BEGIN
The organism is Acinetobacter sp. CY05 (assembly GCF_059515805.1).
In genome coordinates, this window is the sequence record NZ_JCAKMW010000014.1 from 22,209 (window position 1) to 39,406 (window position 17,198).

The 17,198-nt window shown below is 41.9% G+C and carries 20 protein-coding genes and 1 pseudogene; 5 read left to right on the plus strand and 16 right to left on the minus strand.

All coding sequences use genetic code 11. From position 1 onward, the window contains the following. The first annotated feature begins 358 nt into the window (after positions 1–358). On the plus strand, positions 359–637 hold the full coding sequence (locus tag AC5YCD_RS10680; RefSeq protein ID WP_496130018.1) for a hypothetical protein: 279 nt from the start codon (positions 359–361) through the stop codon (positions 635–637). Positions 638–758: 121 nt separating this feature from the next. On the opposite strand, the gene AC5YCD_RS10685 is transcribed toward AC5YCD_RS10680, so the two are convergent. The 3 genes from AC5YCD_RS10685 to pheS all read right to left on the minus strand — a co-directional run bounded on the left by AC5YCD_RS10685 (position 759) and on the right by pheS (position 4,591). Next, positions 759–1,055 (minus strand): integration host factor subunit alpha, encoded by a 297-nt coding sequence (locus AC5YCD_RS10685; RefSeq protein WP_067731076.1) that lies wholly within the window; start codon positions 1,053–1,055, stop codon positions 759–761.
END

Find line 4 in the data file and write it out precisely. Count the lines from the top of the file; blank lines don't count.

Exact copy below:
All coding sequences use genetic code 11. From position 1 onward, the window contains the following. The first annotated feature begins 358 nt into the window (after positions 1–358). On the plus strand, positions 359–637 hold the full coding sequence (locus tag AC5YCD_RS10680; RefSeq protein ID WP_496130018.1) for a hypothetical protein: 279 nt from the start codon (positions 359–361) through the stop codon (positions 635–637). Positions 638–758: 121 nt separating this feature from the next. On the opposite strand, the gene AC5YCD_RS10685 is transcribed toward AC5YCD_RS10680, so the two are convergent. The 3 genes from AC5YCD_RS10685 to pheS all read right to left on the minus strand — a co-directional run bounded on the left by AC5YCD_RS10685 (position 759) and on the right by pheS (position 4,591). Next, positions 759–1,055 (minus strand): integration host factor subunit alpha, encoded by a 297-nt coding sequence (locus AC5YCD_RS10685; RefSeq protein WP_067731076.1) that lies wholly within the window; start codon positions 1,053–1,055, stop codon positions 759–761.